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Sunday, May 28, 2006

33 Miles of CRIME SCENE Tape?

Does anyone have a big roll of that bright yellow CRIME SCENE tape?

The way things are going right now, I think the smartest thing we could do is surround the entire Washington, D.C. area with the stuff, send everyone home, and wait for the November elections and hope we can start over.

This week's episode of "Constitutional Crisis - You Make the Call" is a joint production of both the Administrative and Legislative branches. In this week's episode, members of the House express OUTRAGE at a search and seizure of documents and a computer from the office of a Representative conducted after a legal search warrant is obtained by Justice Department officials through a normal review by a court in the Judiciary branch.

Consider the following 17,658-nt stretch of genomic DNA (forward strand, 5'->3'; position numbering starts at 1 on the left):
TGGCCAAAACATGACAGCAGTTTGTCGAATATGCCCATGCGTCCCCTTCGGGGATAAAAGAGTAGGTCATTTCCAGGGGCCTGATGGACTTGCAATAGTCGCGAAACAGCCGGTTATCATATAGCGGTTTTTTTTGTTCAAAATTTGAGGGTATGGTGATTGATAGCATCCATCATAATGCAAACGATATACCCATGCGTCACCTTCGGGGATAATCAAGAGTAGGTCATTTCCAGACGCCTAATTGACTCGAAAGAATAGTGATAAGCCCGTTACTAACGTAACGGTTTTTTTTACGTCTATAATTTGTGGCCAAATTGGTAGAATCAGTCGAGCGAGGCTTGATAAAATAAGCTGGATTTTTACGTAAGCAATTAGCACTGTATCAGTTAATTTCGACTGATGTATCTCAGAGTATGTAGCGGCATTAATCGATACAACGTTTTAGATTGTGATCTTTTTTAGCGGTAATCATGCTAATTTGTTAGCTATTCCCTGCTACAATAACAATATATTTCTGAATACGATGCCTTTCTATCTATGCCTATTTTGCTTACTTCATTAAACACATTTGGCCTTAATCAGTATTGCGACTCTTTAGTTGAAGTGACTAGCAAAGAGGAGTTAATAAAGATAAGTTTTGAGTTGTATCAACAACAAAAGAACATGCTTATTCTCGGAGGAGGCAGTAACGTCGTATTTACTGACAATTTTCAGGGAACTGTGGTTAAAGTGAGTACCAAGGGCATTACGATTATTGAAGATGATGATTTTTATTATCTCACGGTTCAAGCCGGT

Restating more clearly, the Executive branch

* investigated a crime
* obtained VIDEOTAPE of a House member accepting $100,000 in cash
* found $90,000 dollars in frozen food boxes in the member's home
* subpoenaed the member to provide requested documents
* waited patiently for eight months for the member to comply with the subpoena
* petitioned a court for a search warrant with an 83 page afidavit
* obtained a valid search warrant
* executed the search warrant

In other words, the Administrative branch seemingly did everything by the book and for the right reason. A complete break from tradition for this Administration.

Of course, these are our politicians involved here so nothing could be that simple.

In a rare display of bi-partisan CYA, Speaker of the House Dennis Hastert (R) and House Minority Leader Nancy Pelosi (D) make a joint speech blasting the Justice Department and FBI for the search and seizure, citing a violation of the Separation of Powers between the Legislative and Executive branches.

In an even rarer display of Solomon-like patience and even-tempered judgment, President Bush unilaterally decided to seal all of the documents for 45 days until the constitutional scuffle can be sorted out.